Henry Flagler, the Gilded Age developer of the east coast of Florida, was re-enacted by Robert Dawson during a National Society of Colonial Dames fundraiser on Mar. 30 at the Coral Reef Yacht Club.
Speaking in first person, Dawson told the story of Flagler’s 19th century rise to being one of the richest men in America and how the construction of his railroads and grand hotels from St. Augustine to Key West transformed the state.
The coffee raised funds for the local NSCDA’s project of supporting the U.S. military by sending letters and boxes of books and food to troops stationed in the Mideast. Hundreds of boxes have been assembled and mailed by NSCDA’s Miami Committee, with many letters of appreciation received from the soldiers.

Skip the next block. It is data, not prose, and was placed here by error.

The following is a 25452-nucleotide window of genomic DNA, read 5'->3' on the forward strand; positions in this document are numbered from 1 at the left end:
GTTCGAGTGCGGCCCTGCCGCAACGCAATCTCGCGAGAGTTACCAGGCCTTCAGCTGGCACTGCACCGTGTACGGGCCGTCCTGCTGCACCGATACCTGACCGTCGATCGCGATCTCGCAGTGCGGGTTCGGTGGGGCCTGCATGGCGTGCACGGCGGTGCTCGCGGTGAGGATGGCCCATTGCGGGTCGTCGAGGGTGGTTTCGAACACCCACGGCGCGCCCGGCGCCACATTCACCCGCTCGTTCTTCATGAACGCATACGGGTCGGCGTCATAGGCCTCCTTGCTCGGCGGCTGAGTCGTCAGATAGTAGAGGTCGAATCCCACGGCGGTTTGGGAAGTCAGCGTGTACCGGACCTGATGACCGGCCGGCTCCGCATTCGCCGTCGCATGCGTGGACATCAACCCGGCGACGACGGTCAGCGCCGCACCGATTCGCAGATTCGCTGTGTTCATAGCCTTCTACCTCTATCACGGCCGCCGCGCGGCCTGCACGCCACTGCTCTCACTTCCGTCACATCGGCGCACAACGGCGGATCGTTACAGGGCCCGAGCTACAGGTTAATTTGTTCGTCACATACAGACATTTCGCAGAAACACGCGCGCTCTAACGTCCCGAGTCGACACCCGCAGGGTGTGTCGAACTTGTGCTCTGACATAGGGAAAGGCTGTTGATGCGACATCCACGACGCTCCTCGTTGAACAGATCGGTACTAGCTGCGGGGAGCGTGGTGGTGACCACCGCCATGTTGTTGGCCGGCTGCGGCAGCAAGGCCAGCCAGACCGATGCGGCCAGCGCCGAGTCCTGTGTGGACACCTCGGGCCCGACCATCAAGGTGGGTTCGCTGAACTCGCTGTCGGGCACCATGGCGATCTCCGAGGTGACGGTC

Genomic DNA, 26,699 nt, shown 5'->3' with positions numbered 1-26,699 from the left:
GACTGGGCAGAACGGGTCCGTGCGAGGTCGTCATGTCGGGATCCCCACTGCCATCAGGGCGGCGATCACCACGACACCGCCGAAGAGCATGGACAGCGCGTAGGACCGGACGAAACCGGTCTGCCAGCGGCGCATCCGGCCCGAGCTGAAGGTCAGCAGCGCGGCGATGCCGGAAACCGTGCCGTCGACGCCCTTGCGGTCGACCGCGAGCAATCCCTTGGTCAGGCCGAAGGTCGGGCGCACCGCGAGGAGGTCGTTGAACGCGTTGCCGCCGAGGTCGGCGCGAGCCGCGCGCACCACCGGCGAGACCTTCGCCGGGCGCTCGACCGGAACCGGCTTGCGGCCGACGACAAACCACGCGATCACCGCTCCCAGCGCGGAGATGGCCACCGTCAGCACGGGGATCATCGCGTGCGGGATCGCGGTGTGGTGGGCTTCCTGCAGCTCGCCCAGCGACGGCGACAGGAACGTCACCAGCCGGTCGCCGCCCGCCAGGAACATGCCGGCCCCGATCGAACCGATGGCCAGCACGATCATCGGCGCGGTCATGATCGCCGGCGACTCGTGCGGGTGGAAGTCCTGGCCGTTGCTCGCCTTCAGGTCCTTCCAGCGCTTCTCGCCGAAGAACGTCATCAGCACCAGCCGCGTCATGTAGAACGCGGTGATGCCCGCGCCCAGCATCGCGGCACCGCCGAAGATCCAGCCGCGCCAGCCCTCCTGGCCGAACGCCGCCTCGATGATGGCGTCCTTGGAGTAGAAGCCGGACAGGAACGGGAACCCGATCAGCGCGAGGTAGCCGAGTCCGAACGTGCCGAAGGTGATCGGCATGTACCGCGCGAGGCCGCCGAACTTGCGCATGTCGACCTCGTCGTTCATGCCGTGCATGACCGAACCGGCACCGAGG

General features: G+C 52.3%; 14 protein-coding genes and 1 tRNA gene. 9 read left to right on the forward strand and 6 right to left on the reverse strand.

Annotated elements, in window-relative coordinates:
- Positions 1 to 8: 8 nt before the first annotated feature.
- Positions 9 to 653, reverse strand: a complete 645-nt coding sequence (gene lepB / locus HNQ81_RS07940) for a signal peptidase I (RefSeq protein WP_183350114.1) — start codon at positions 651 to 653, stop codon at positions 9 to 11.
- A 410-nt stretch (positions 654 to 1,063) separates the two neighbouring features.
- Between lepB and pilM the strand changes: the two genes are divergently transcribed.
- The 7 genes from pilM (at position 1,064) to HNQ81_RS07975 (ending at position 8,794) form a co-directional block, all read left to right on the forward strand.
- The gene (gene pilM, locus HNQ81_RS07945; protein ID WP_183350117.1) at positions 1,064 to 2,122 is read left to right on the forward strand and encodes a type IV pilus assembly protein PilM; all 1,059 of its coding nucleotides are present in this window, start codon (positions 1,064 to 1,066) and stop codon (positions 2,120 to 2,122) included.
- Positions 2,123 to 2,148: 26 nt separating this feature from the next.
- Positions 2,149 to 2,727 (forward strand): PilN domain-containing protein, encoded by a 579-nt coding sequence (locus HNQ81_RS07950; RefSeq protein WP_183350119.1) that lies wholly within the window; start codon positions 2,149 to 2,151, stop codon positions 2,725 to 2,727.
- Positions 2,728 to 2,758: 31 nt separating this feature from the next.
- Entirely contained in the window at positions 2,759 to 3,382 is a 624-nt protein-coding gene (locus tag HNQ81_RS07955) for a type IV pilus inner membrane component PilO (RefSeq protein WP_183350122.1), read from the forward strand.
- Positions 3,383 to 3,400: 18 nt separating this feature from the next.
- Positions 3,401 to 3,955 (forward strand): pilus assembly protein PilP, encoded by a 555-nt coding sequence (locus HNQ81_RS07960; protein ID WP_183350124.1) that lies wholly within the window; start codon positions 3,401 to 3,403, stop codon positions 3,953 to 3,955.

Anna Ehlert chaired the fundraiser, working with committee members Phyllis Parsons, Betsy Tilghman, Ellen Oppenheimer, Molly Baumberger, Becky Roper Matkov, Pam Admire, Carol Ann Lane, Sarah Gerber and NSCDA-Miami president Edith Huntley Stickney.
Since 1891, the National Society of The Colonial Dames of America has promoted an appreciation for the people, places and events that led to the formation and development of the United States of America. The NSCDA is an unincorporated association of 44 corporate societies with more than 15,000 members whose ancestors resided in an American Colony before 1750. The NSCDA has been a leader in the field of historic preservation, restoration and the interpretation of historic sites.
The NSCDA owns or supports over 80 historic sites, including Gunston Hall in Virginia, the Ximenez-Fatio House in St. Augustine and its headquarters, the Dumbarton House in Washington, DC.